Parables are some of the most engaging portions of Scripture and are ideal for use in the Sunday School classroom. Understanding Jesus’ purpose in teaching through parables takes us to John’s words in chapter twenty of his Gospel,". . . but these are written so that you may believe that Jesus is the Christ, the Son of God, and that by believing you may have life in His name." Jesus came to earth and took on human flesh to live a perfect life in the place of sinners and suffer innocently on the cross to pay the full price of our iniquities.
Through faith we receive the benefits of this work: forgiveness and eternal life in heaven. All of Jesus' teaching ministry supported His work of redemption in that it highlighted what He would do for us on the cross. The parables are no exception. Underneath the main purpose of accentuating Jesus’ life, death, and resurrection stand three other related purposes: to glorify His Father in heaven, to present the nature of the Kingdom of God, and to instruct Christians how to live on earth.
Consider these examples of Jesus' parables:
Jesus’ work of redemption
New Wine in Old Wine Skins: What Jesus brings to the sinner. (Mark 2:22)
The Parable of the Sower: The Holy Spirit brings faith to the unbeliever. (Matthew 13:3–9)
Glorifying the Father
Good Samaritan: God saves those who are His natural enemies. (Luke 10:25–37)
The Prodigal Son: God searches for the lost. (Luke 15:11–13)
Nature of the Kingdom of God
Lowest Seat at the Feast: We see the love of God in Jesus’ humility. (Luke 14: 7–11)
The Parable of the Wedding Feast: God would have us be righteous in Christ. (Matthew 22:1–14)
Christian life on earth
A Lamp Under a Basket: Sharing Christ with others. (Mark 4:21–25)
The Wise and the Foolish Builders: Understanding the cost of knowing Jesus. (Matthew 7:24–27)
Yeast: Recognizing false teaching. (Matthew 13:33)
Unmerciful Servant: Forgiving others as God forgave us in Christ. (Matthew 18:21–35)
When presenting Jesus’ parables, it’s important to keep the above goals in mind. In other words, as teachers in the Sunday School classroom, we ask ourselves, How does the parable highlight Jesus’ work to forgive our sins, elucidate the Kingdom of God, His nature, or instruct on Christian living? Am I bringing out the elements in the parable toward that end?
As Lutherans we are also mindful of the need to maintain a clear distinction between Law and Gospel when teaching the parables. Law: How does this parable show the need for salvation, turn me away from sinful behavior, or educate me on how to live for the Lord? Gospel: How does this parable emphasize what Jesus did for me in His perfect life, death and resurrection? How does it make clear the work of the Holy Spirit in creating and maintaining my saving faith?
For example, the parable of the Sower and the Soils compares the sinful heart to stony earth. The Good Samaritan teaches how those who would be most apt to show mercy often don’t. The Wedding Banquet reminds us the imminent return of Christ and the danger of straying from His salvation. The Unmerciful Servant admonishes us against withholding grace toward those who need our forgiveness. The Lowest Seat at the Feast directs our minds to the humility of Jesus Christ, who, having the glory of heaven, chose to embrace sin and death to give us forgiveness and life. The Unmerciful Servant shows us the grace of the God, in that He had no debts of His own, yet freely forgave His debtors in Christ. The Sower and the Soils teaches the work of the Holy Spirit in creating faith using the Gospel of Jesus Christ.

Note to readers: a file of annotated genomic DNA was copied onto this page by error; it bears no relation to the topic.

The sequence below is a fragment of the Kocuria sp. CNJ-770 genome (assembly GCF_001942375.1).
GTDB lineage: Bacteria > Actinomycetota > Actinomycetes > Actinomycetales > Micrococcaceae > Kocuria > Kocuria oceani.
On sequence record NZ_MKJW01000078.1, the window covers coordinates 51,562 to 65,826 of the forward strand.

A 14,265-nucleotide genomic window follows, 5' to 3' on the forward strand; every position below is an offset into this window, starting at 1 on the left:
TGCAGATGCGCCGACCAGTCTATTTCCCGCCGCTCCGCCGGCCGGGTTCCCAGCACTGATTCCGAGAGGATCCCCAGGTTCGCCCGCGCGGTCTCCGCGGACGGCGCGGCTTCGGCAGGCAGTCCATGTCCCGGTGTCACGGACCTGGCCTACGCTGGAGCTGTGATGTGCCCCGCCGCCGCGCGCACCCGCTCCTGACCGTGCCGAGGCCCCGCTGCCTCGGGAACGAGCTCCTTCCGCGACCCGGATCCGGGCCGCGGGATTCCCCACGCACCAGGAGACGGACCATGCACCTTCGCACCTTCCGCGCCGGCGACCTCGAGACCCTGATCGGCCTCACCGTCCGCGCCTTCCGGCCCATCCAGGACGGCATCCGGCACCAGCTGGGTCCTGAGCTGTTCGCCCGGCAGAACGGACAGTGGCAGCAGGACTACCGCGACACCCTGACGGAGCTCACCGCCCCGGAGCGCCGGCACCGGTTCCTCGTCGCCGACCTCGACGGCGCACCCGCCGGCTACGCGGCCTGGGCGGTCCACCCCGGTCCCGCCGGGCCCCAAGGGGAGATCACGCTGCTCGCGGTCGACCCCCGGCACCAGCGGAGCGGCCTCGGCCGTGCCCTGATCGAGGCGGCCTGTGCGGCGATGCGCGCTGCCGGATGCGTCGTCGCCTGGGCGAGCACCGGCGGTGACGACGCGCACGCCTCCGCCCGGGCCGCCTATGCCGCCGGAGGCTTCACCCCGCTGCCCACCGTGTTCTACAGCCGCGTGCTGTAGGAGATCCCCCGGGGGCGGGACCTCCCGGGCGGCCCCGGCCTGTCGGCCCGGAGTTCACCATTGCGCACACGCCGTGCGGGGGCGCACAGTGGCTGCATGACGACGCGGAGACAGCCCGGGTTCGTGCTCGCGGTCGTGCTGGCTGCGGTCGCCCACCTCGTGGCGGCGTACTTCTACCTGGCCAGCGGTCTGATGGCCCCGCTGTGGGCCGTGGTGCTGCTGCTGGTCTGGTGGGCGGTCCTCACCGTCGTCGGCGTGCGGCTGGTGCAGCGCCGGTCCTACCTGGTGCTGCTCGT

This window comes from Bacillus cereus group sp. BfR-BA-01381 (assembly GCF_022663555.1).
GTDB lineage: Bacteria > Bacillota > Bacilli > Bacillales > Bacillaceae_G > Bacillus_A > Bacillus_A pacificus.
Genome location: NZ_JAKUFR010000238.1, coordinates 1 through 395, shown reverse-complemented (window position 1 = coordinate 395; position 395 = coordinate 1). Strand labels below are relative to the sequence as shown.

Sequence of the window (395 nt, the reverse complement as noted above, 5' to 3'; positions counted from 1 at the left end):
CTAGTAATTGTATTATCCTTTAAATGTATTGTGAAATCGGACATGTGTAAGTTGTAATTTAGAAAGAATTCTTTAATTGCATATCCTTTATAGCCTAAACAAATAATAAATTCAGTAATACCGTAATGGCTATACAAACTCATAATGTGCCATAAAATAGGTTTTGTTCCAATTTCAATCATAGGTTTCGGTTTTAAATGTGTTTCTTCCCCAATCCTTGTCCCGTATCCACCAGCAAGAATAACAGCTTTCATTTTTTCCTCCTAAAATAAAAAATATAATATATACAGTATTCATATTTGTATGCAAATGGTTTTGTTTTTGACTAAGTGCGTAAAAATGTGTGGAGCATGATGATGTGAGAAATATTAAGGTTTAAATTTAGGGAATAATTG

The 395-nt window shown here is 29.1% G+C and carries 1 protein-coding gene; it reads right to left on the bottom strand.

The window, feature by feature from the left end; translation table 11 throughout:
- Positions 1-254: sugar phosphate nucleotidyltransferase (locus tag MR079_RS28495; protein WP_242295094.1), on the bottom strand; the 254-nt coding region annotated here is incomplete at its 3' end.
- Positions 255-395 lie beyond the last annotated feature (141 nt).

As always, although God does want us to live righteously, avoid the temptation to moralize with parables. In other words, shy away from such points as, Be more like the Good Samaritan. He loved everyone. If you disobey like the Prodigal Son, you’ll end up feeding pigs, too! If we keep our lamp under a bowl, people will go to hell. Instead, accentuate how Jesus embodied the behavior He expects. In doing so, He earned righteousness, forgiveness and life eternal for us. Ultimately, Jesus used the parables to communicate that we would have life in Him, not merely that we would improve our behavior.
Parables are often narrative in form. For this reason, they lend themselves to the visual, even the theatrical. For younger students, encourage them to draw pictures of the events in each parable. Have them draw a series of empty boxes on a sheet of paper. In these boxes, the students draw a series of simple pictures that convey the events in the parables. Encourage them to add speech and thought bubbles. Invite students to present their drawings during the lesson. For older students, have them dramatize the events in the parable. Some students will be able to do this by improvisation while another student reads; others will prefer to write out a more formal set of scenes and acts. Be sure to follow up with a summary of the parable’s meaning at the end.
You can also use songs to make learning about parables even more memorable. All God’s People Sing has a number of great options, including A Stable Lamp is Lighted (Lamp Under a Bowl), Go Tell It on the Mountain (Sower and the Soil), Let Us Ever Walk with Jesus (the Prodigal Son), Make Me a Servant (Lowest Seat at the Feast), Soon and Very Soon (The Wedding Banquet), and Thy Word is a Lamp (Lamp Under a Bowl).
God’s richest blessings to you as you present our Lord’s parables to His sheep!